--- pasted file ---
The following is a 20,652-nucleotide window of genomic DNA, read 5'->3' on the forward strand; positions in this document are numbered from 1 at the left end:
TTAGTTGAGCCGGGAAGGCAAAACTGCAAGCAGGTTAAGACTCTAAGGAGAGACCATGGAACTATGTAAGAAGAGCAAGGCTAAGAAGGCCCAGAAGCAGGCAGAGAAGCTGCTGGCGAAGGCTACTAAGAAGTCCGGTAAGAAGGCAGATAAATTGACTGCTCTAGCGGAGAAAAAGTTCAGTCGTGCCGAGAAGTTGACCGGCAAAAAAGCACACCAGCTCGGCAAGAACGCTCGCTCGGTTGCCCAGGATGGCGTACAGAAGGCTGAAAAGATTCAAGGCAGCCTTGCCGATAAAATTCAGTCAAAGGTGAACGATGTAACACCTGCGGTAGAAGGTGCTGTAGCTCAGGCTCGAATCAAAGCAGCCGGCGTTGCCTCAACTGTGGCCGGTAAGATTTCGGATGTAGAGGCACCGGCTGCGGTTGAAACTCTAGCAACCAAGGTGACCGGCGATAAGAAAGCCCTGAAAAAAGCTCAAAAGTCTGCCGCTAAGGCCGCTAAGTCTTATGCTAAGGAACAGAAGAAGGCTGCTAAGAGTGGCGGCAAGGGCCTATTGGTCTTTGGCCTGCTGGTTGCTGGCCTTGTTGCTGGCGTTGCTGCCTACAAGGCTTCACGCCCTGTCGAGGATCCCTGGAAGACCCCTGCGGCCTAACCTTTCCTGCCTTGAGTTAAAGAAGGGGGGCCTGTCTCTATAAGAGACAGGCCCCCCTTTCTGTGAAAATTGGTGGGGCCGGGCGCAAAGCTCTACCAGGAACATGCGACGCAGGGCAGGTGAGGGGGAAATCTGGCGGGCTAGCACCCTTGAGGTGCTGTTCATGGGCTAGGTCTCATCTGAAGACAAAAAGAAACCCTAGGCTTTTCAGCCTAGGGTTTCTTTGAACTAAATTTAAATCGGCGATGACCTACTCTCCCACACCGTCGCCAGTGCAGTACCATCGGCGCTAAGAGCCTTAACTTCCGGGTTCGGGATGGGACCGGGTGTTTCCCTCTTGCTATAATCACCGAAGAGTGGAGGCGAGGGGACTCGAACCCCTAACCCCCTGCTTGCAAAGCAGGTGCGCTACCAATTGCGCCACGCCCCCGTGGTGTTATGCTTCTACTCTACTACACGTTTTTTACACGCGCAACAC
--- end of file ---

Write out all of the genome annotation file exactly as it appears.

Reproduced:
The following is a 20,652-nucleotide window of genomic DNA, read 5'->3' on the forward strand; positions in this document are numbered from 1 at the left end:
TTAGTTGAGCCGGGAAGGCAAAACTGCAAGCAGGTTAAGACTCTAAGGAGAGACCATGGAACTATGTAAGAAGAGCAAGGCTAAGAAGGCCCAGAAGCAGGCAGAGAAGCTGCTGGCGAAGGCTACTAAGAAGTCCGGTAAGAAGGCAGATAAATTGACTGCTCTAGCGGAGAAAAAGTTCAGTCGTGCCGAGAAGTTGACCGGCAAAAAAGCACACCAGCTCGGCAAGAACGCTCGCTCGGTTGCCCAGGATGGCGTACAGAAGGCTGAAAAGATTCAAGGCAGCCTTGCCGATAAAATTCAGTCAAAGGTGAACGATGTAACACCTGCGGTAGAAGGTGCTGTAGCTCAGGCTCGAATCAAAGCAGCCGGCGTTGCCTCAACTGTGGCCGGTAAGATTTCGGATGTAGAGGCACCGGCTGCGGTTGAAACTCTAGCAACCAAGGTGACCGGCGATAAGAAAGCCCTGAAAAAAGCTCAAAAGTCTGCCGCTAAGGCCGCTAAGTCTTATGCTAAGGAACAGAAGAAGGCTGCTAAGAGTGGCGGCAAGGGCCTATTGGTCTTTGGCCTGCTGGTTGCTGGCCTTGTTGCTGGCGTTGCTGCCTACAAGGCTTCACGCCCTGTCGAGGATCCCTGGAAGACCCCTGCGGCCTAACCTTTCCTGCCTTGAGTTAAAGAAGGGGGGCCTGTCTCTATAAGAGACAGGCCCCCCTTTCTGTGAAAATTGGTGGGGCCGGGCGCAAAGCTCTACCAGGAACATGCGACGCAGGGCAGGTGAGGGGGAAATCTGGCGGGCTAGCACCCTTGAGGTGCTGTTCATGGGCTAGGTCTCATCTGAAGACAAAAAGAAACCCTAGGCTTTTCAGCCTAGGGTTTCTTTGAACTAAATTTAAATCGGCGATGACCTACTCTCCCACACCGTCGCCAGTGCAGTACCATCGGCGCTAAGAGCCTTAACTTCCGGGTTCGGGATGGGACCGGGTGTTTCCCTCTTGCTATAATCACCGAAGAGTGGAGGCGAGGGGACTCGAACCCCTAACCCCCTGCTTGCAAAGCAGGTGCGCTACCAATTGCGCCACGCCCCCGTGGTGTTATGCTTCTACTCTACTACACGTTTTTTACACGCGCAACAC